Kenneth Probst

Direct delivery. Neurosurgeons inject human neural stem cells into bundles of nerve axons, hoping the cells will become myelinating oligodendrocytes.

Stem Cells Safe for Rare Brain Disorder

Emily is a staff writer at Science.

Four young boys with a rare, fatal brain condition have made it through a dangerous ordeal. Scientists have safely transplanted human neural stem cells into their brains. Twelve months after the surgeries, the boys have more myelin—a fatty insulating protein that coats nerve fibers and speeds up electric signals between neurons—and show improved brain function, a new study in Science Translational Medicine reports. The preliminary trial paves the way for future research into potential stem cell treatments for the disorder, which overlaps with more common diseases such as Parkinson's disease and multiple sclerosis.

"This is very exciting," says Douglas Fields, a neuroscientist at the National Institutes of Health in Bethesda, Maryland, who was not involved in the work. "From these early studies one sees the promise of cell transplant therapy in overcoming disease and relieving suffering."

Without myelin, electrical impulses traveling along nerve fibers in the brain can't travel from neuron to neuron says Nalin Gupta, lead author of the study and a neurosurgeon at the University of California, San Francisco (UCSF). Signals in the brain become scattered and disorganized, he says, comparing them to a pile of lumber. "You wouldn't expect lumber to assemble itself into a house," he notes, yet neurons in a newborn baby's brain perform a similar feat with the help of myelin-producing cells called oligodendrocytes. Most infants are born with very little myelin and develop it over time. In children with early-onset Pelizaeus-Merzbacher disease, he says, a genetic mutation prevents oligodendrocytes from producing myelin, causing electrical signals to die out before they reach their destinations. This results in serious developmental setbacks, such as the inability to talk, walk, or breathe independently, and ultimately causes premature death.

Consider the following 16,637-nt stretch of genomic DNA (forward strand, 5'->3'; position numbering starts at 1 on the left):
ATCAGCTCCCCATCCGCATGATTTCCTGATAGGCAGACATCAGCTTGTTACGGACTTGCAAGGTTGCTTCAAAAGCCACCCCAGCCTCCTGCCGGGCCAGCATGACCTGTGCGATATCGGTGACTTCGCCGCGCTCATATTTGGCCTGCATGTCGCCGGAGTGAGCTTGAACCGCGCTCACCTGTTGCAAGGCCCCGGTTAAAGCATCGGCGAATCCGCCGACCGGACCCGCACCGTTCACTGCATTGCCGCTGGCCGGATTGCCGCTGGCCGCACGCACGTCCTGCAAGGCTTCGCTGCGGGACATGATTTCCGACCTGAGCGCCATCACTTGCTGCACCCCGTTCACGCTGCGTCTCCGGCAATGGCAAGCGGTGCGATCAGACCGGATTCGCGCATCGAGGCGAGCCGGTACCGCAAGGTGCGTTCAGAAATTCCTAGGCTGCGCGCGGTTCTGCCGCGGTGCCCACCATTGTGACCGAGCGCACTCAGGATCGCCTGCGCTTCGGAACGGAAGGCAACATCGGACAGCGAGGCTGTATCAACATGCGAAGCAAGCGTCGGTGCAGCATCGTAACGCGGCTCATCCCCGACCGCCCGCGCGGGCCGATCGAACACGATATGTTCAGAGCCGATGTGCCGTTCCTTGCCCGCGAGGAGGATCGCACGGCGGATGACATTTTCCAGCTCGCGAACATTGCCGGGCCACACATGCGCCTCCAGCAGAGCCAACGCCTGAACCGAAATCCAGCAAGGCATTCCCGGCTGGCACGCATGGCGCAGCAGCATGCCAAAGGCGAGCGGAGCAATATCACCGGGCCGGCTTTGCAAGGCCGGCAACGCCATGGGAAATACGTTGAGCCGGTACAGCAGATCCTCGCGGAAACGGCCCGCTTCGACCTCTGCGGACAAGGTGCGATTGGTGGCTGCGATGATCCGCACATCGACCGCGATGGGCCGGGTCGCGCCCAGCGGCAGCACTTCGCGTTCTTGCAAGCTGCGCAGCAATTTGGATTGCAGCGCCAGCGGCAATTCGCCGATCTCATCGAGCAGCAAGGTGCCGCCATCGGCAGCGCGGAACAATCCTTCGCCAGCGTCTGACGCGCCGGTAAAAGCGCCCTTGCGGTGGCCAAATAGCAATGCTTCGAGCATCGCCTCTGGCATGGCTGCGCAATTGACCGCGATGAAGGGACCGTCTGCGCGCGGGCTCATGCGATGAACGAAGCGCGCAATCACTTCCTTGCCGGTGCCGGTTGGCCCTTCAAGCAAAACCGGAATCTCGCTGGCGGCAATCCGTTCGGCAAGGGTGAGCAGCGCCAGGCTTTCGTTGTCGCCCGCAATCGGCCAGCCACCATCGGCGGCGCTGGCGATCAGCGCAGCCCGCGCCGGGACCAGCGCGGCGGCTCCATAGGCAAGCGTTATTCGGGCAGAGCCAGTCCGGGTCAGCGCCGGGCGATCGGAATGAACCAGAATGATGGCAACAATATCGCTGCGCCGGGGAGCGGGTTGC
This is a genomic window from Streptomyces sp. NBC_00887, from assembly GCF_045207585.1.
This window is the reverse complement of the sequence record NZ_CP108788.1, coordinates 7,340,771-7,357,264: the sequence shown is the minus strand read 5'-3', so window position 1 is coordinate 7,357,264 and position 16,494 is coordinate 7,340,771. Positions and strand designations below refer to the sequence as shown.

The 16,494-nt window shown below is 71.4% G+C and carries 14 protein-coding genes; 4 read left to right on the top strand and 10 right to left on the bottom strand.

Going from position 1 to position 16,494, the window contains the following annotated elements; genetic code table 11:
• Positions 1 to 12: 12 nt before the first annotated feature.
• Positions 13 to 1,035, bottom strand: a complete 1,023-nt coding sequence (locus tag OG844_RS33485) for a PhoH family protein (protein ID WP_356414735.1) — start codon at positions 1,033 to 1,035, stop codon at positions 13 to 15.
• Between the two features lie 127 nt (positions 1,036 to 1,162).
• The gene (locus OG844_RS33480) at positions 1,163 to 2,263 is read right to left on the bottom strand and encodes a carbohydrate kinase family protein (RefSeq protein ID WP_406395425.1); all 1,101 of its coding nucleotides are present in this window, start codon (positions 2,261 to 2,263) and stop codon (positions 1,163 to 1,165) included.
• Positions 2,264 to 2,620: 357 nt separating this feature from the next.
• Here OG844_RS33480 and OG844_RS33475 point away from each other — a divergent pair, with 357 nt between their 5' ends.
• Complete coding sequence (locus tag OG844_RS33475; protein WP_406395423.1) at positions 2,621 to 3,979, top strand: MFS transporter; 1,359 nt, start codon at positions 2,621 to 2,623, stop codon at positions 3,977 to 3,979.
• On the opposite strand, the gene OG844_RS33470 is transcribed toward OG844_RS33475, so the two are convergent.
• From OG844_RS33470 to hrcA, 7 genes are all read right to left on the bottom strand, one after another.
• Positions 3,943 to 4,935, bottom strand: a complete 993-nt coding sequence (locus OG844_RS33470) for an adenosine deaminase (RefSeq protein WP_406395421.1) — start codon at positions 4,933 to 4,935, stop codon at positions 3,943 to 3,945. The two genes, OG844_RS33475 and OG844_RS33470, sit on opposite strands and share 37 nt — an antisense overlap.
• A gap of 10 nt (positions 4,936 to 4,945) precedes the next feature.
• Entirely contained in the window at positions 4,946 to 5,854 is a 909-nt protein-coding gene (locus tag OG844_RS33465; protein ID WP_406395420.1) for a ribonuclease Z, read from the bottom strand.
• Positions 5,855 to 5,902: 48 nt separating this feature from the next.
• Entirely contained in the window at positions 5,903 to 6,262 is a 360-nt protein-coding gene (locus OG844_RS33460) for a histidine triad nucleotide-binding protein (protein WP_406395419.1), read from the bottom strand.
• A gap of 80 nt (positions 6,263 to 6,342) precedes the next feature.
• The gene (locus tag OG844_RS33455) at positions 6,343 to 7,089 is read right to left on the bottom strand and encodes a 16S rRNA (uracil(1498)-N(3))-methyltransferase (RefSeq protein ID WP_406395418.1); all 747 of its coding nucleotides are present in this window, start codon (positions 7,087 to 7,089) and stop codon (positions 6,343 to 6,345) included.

Although researchers have long dreamed of implanting human neural stem cells to generate healthy oligodendrocytes and replace myelin, it has taken years of research in animals to develop a stem cell that can do the job, says Stephen Huhn, vice president of Newark, California-based StemCells Inc., the biotechnology company that created the cells used in the study and that funded the research. However, he says, a separate study by researchers at Oregon Health & Science University, Portland, found that the StemCell Inc. cells specialized into oligodendrocytes 60% to 70% of the time in mice, producing myelin and improved survival rates in myelin-deficient animals. So the team was able to test the cells' safety and efficacy in the boys.

Led by Gupta, the researchers drilled four small holes in each child's skull and then used a fine needle to insert millions of stem cells into white matter deep in their frontal lobes. The scientists administered a drug that suppressed the boys' immune systems for 9 months to keep them from rejecting the cells and checked their progress with magnetic resonance imaging and a variety of psychological and motor tests. After a year, each of the boys showed brain changes consistent with increased myelination and no serious side effects such as tumors, says David Rowitch, one of the neuroscientists on the UCSF team. In addition, three of the four boys showed "modest" improvements in their development. For example, the 5-year-old boy—the oldest child in the study—had begun for the first time to feed himself and walk with minimal assistance.

Although these signs are encouraging, Gupta and Rowitch say, a cure for Pelizaeus-Merzbacher disease is not near. Animal studies strongly support the idea that the stem cells are producing myelin-making oligodendrocytes in the boys, but it's possible that the myelination didn't result from the transplant but from a bout of normal growth. Rowitch adds that although such behavioral improvements are unusual for the disease, they could be a fluke. Huhn acknowledges that the study is small and has no control, but he's is still excited. "We are for the first time seeing a biological effect of a neural stem cells transplantation into the brain [in humans]." The most important thing, he says, is that the transplants appear safe. This gives the researchers a green light to pursue larger, controlled studies, he says.

It "isn't the flashiest thing," but demonstrating that it's feasible to transplant these stem cells into children's brains without negative consequences—at least so far—is "extremely hopeful," says Timothy Kennedy, a neuroscientist at McGill University in Montreal, Canada.

Although he's concerned that myelination seen in mouse models might not "scale up" to a disease as severe as Pelizaeus-Merzbacher in humans, Ian Duncan, a neuroscientist at the University of Wisconsin, Madison, describes the study as setting a precedent for translating animal research in stem cells to humans. If you could improve quality of life by targeting key areas of the brain with these cells, he says, "that would be a huge advance."

Posted in Brain & Behavior